The core idea behind this book is simple and quite enticing. Nassim Nicholas Taleb divides the world and all that’s in it (people, things, institutions, ways of life) into three categories: the fragile, the robust and the antifragile. You are fragile if you avoid disorder and disruption for fear of the mess they might make of your life: you think you are keeping safe, but really you are making yourself vulnerable to the shock that will tear everything apart. You are robust if you can stand up to shocks without flinching and without changing who you are. But you are antifragile if shocks and disruptions make you stronger and more creative, better able to adapt to each new challenge you face. Taleb thinks we should all try to be antifragile.If the idea is nice and neat, however, the book that houses it is just the opposite. It is a big, baggy, sprawling mess. Taleb seems to have decided not just to explain his idea but also to try to exemplify it. One of his bugbears is the fragility of most of what passes for “knowledge” – especially the kind produced by academics – which he thinks is so hung up on order and completeness that it falls apart at the first breath of disruption. So he has gone for deliberate disorder: Antifragile jumps around from aphorism to anecdote to technical analysis, interspersed with a certain amount of hectoring encouragement to the reader to keep up. The aim, apparently, is to show how much more interesting an argument can be if it resists being pinned down.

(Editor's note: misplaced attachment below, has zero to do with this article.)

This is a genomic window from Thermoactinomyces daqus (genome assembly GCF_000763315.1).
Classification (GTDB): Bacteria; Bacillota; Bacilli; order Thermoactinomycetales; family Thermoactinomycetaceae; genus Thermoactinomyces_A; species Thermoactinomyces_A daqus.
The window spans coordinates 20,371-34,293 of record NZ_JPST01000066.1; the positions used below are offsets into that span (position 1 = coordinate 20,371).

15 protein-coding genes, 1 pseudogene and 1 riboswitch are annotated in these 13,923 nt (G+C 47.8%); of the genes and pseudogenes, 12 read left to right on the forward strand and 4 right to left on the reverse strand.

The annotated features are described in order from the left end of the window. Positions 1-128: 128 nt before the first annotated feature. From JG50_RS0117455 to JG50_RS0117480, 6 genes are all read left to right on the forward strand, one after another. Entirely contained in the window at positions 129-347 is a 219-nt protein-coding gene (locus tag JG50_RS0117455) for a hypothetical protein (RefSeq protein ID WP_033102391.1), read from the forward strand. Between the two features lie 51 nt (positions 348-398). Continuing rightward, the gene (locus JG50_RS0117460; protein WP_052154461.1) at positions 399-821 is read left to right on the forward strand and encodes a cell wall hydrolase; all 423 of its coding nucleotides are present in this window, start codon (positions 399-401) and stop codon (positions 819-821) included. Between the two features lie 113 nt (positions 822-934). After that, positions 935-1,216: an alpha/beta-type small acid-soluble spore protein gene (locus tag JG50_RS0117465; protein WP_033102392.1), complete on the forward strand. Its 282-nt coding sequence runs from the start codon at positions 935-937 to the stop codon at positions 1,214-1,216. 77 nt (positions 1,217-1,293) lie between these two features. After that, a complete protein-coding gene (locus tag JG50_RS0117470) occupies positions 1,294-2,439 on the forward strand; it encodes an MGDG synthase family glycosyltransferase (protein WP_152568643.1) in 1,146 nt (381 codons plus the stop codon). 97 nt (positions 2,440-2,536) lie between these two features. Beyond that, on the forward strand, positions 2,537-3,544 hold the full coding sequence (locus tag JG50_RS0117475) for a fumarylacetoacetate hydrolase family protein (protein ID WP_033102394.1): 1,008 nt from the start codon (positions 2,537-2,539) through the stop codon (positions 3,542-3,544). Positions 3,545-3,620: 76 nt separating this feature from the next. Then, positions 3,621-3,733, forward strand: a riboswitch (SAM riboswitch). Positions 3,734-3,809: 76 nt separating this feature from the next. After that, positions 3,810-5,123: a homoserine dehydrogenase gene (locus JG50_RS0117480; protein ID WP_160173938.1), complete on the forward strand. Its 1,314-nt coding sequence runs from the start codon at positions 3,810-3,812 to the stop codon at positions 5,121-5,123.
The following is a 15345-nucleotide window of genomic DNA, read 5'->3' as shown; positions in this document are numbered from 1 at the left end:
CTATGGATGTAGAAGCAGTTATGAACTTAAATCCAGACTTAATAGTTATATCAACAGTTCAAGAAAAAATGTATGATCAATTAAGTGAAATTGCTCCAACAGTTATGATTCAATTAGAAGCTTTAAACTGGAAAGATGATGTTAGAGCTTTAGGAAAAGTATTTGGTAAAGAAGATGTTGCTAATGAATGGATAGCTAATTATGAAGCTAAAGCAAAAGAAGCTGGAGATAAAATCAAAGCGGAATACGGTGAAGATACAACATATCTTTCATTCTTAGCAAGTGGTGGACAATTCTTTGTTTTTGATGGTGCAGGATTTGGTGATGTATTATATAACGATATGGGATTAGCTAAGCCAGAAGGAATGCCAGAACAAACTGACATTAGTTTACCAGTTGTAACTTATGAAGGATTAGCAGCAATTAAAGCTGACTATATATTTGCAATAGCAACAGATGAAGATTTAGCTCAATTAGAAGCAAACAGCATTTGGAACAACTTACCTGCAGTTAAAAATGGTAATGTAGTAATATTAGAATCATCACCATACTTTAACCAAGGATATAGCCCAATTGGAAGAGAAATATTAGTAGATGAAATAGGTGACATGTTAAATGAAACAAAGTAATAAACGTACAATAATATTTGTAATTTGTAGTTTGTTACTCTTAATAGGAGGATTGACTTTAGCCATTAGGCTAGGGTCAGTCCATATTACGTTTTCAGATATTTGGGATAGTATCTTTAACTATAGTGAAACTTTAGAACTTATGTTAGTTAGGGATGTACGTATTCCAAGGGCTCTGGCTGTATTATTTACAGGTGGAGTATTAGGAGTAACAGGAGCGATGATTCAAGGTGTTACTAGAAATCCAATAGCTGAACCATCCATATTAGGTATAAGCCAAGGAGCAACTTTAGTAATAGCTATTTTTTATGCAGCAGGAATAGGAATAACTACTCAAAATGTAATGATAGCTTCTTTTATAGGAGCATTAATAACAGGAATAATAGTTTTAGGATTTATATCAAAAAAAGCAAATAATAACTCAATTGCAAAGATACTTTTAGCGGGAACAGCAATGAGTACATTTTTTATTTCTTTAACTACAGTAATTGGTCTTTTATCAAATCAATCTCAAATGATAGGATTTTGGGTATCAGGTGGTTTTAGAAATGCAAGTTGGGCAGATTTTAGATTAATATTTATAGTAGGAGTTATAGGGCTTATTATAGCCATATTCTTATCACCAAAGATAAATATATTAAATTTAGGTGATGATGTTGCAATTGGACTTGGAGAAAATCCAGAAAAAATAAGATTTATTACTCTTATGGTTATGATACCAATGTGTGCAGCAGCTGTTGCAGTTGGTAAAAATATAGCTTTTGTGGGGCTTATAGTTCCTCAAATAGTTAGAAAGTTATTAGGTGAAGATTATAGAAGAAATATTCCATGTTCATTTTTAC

There are two problems with this. First, the book is very hard going. Everything is taken to link to everything else but nothing is ever followed through. Taleb despises mere “theorists” but still aspires to produce a theory of everything. So what we get are lots of personal reminiscences buttressed by the ideas of the few thinkers he respects, almost all of whom happen to be his friends. The result is both solipsistic and ultimately dispiriting. Reading this book is the intellectual equivalent of having to sit patiently while someone shows you their holiday snaps.
The other difficulty is that too many of the ideas contained here appear thin and brittle rather than rich and flexible: fragile rather than antifragile. Taleb is keen on “heuristics” – shortcuts to wisdom that encapsulate human experience – but often these seem simply to reflect his own prejudices. To take just one example: Taleb thinks modern states become fragile when they get into debt, and that a prerequisite of political antifragility is rigid fiscal conservatism. This is nonsense. Eschewing debt makes states just as fragile as having too much of it. The durability of both the British and American states throughout their history has depended on their ability to use public debt to adapt to different challenges. As political analysis, Taleb’s heuristic – “when you don’t have debt you don’t care about your reputation … and somehow it’s only when you don’t care about your reputation that you tend to have a good one” – is glib and unconvincing.
Antifragile is trying to be two things at once: a philosophical treatise and a how-to guide for living. Taleb’s two previous books – Fooled by Randomness and The Black Swan – drew their appeal from being more narrowly focused on the failures of economists and financial traders to understand the game they were in. Their enormous success derived in part from his apparently being proved right by the financial crash of 2007-08. But now Taleb wants more than just vindication: he wants long-term intellectual respect. He makes a great play in this book of denigrating those earlier volumes as somehow lesser versions of his big idea. He says Antifragile, along with a technical treatise he published before he became famous, are by far his favourite pieces of writing. If I may be forgiven a heuristic of my own, it is a very bad sign when authors start to look down on the books that connected them to their audience: it means they are now irredeemably up themselves.